How to Win Study Abroad Scholarships (From Someone Who Won Over $40,000)

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Gabby Beckford knows how to apply for scholarships to study abroad.

She won $41,027 worth of them to cover tuition as well as travel and living expenses for a two-semester program in Dubai.

“Studying abroad really showed me how limitless opportunities are for students,” says Gabby, a senior math major who writes about her travels on Packs Light.

It also showed her how study abroad scholarships and grants could pave the way. There other ways to finance study abroad programs, but nothing beats gift aid that doesn’t need to be repaid.

5 tips to win scholarships to study abroad

Gabby will graduate from Virginia Commonwealth University (VCU) in December 2017 — without resorting to student loans for studying abroad or stateside. Her father’s GI Bill benefits covered her first two years of tuition. Oh, and she earned $69,264 in scholarship money overall to cover the rest.

Gabby got the travel bug in January 2016. After wondering how to get a scholarship to study abroad, she spent two weeks straight applying for scholarships. They’d pay for her nine-month trip to the United Arab Emirates.

Here are her five tips to help you land your own study abroad scholarships.

1. Search in obvious (and obscure) places

The first sizable scholarship that Gabby earned came as a direct result of her high SAT score, high school accolades, and high-demand major of study. Her school offered a $7,038 award to her without asking for an application and said that it could be used for a study abroad program.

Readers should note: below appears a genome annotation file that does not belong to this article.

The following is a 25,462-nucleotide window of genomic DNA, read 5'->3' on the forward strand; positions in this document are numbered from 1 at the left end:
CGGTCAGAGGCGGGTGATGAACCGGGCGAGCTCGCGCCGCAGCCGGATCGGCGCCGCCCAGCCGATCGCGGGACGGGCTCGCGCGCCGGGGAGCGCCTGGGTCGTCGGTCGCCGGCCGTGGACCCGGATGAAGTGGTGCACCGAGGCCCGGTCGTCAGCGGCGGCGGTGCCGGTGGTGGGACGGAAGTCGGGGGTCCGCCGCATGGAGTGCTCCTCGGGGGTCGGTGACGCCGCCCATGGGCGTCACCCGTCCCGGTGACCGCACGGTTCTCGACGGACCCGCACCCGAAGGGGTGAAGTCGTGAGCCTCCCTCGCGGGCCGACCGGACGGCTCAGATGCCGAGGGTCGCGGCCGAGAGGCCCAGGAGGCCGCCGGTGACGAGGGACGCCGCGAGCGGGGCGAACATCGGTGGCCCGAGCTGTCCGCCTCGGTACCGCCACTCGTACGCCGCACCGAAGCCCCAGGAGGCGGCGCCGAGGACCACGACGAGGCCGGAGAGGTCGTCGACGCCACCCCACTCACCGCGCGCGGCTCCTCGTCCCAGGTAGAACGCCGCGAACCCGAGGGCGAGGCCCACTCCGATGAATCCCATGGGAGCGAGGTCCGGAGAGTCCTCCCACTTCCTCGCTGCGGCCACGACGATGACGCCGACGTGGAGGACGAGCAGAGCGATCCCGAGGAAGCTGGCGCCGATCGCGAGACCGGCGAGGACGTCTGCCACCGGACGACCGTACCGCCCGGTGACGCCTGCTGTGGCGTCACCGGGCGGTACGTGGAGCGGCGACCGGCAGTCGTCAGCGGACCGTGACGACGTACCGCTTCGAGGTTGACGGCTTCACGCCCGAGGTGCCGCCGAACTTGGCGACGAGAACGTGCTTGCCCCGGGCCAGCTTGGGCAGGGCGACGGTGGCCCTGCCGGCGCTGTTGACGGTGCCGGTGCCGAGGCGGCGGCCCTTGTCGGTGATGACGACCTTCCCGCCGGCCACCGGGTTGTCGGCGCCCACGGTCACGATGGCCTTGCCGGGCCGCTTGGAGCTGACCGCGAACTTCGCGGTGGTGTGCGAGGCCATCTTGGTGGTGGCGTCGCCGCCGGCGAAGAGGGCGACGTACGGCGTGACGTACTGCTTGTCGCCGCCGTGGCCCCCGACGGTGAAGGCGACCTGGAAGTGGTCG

That got Gabby thinking about other sources of study abroad scholarships and grants. Sure, your school’s financial aid office should be among your first stops if you’re already on campus. The representatives there can help you navigate the financial aid maze.

You’d also be wise to check with your study abroad school or program (if you’ve chosen one) for aid. The American Institute for Foreign Study, for example, offers $800,000 in annual scholarships to students and schools signing up for its study abroad programs.

But becoming an expert Googler is Gabby’s next piece of advice. It will help you find newer, hyperlocal scholarships that don’t attract as many applicants or, in your case, competition.

Gabby recounted searching basic terms like “Study abroad scholarships VCU.” You might sharpen your Google search skills to find gift aid opportunities that haven’t found their way onto popular scholarship search engines.

2. Ensure you’re a fit before taking time to apply

Once you’ve found a bunch of scholarships to study abroad, give each application a review to see whether you fit the scholarship’s requirements and are in its intended audience. You might be disqualified off the bat, for example, if you’re a freshman applying for aid reserved for upperclassmen.